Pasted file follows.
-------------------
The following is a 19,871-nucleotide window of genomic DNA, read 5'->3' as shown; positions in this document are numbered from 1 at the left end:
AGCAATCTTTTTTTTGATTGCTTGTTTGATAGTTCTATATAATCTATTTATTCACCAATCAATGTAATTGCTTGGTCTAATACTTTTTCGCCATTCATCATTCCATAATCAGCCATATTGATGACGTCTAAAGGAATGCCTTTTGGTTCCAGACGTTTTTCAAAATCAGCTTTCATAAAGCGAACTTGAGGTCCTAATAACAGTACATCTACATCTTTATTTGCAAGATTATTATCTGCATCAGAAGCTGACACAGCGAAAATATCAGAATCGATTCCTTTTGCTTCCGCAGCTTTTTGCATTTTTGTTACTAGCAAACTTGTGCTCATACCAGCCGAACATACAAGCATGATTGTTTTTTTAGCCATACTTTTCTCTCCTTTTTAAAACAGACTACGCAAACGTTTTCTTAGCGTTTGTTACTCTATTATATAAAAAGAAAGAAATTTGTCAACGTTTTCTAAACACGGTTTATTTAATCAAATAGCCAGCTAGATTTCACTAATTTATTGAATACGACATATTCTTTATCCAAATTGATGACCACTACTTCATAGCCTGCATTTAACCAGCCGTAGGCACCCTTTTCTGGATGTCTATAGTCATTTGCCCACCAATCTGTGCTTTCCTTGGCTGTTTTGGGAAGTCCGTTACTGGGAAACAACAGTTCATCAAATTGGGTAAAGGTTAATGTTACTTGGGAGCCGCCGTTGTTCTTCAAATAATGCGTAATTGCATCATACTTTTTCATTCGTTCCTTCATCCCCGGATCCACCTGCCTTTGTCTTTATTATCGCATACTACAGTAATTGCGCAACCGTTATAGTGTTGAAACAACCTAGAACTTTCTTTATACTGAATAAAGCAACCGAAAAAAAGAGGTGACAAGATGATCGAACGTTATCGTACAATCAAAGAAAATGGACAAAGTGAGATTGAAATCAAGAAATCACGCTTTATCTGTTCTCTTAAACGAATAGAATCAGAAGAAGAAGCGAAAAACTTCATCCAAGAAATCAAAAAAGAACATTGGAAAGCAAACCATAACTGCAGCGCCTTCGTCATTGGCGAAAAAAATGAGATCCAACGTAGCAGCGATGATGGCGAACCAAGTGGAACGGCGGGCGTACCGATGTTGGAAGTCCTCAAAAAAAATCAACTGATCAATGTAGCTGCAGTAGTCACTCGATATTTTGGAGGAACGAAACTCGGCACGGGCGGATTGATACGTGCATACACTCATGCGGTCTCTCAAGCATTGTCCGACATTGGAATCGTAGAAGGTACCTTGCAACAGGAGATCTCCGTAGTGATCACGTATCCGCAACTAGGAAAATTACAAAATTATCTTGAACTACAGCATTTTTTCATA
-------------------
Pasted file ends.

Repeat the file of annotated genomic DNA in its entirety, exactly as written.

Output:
The following is a 19,871-nucleotide window of genomic DNA, read 5'->3' as shown; positions in this document are numbered from 1 at the left end:
AGCAATCTTTTTTTTGATTGCTTGTTTGATAGTTCTATATAATCTATTTATTCACCAATCAATGTAATTGCTTGGTCTAATACTTTTTCGCCATTCATCATTCCATAATCAGCCATATTGATGACGTCTAAAGGAATGCCTTTTGGTTCCAGACGTTTTTCAAAATCAGCTTTCATAAAGCGAACTTGAGGTCCTAATAACAGTACATCTACATCTTTATTTGCAAGATTATTATCTGCATCAGAAGCTGACACAGCGAAAATATCAGAATCGATTCCTTTTGCTTCCGCAGCTTTTTGCATTTTTGTTACTAGCAAACTTGTGCTCATACCAGCCGAACATACAAGCATGATTGTTTTTTTAGCCATACTTTTCTCTCCTTTTTAAAACAGACTACGCAAACGTTTTCTTAGCGTTTGTTACTCTATTATATAAAAAGAAAGAAATTTGTCAACGTTTTCTAAACACGGTTTATTTAATCAAATAGCCAGCTAGATTTCACTAATTTATTGAATACGACATATTCTTTATCCAAATTGATGACCACTACTTCATAGCCTGCATTTAACCAGCCGTAGGCACCCTTTTCTGGATGTCTATAGTCATTTGCCCACCAATCTGTGCTTTCCTTGGCTGTTTTGGGAAGTCCGTTACTGGGAAACAACAGTTCATCAAATTGGGTAAAGGTTAATGTTACTTGGGAGCCGCCGTTGTTCTTCAAATAATGCGTAATTGCATCATACTTTTTCATTCGTTCCTTCATCCCCGGATCCACCTGCCTTTGTCTTTATTATCGCATACTACAGTAATTGCGCAACCGTTATAGTGTTGAAACAACCTAGAACTTTCTTTATACTGAATAAAGCAACCGAAAAAAAGAGGTGACAAGATGATCGAACGTTATCGTACAATCAAAGAAAATGGACAAAGTGAGATTGAAATCAAGAAATCACGCTTTATCTGTTCTCTTAAACGAATAGAATCAGAAGAAGAAGCGAAAAACTTCATCCAAGAAATCAAAAAAGAACATTGGAAAGCAAACCATAACTGCAGCGCCTTCGTCATTGGCGAAAAAAATGAGATCCAACGTAGCAGCGATGATGGCGAACCAAGTGGAACGGCGGGCGTACCGATGTTGGAAGTCCTCAAAAAAAATCAACTGATCAATGTAGCTGCAGTAGTCACTCGATATTTTGGAGGAACGAAACTCGGCACGGGCGGATTGATACGTGCATACACTCATGCGGTCTCTCAAGCATTGTCCGACATTGGAATCGTAGAAGGTACCTTGCAACAGGAGATCTCCGTAGTGATCACGTATCCGCAACTAGGAAAATTACAAAATTATCTTGAACTACAGCATTTTTTCATA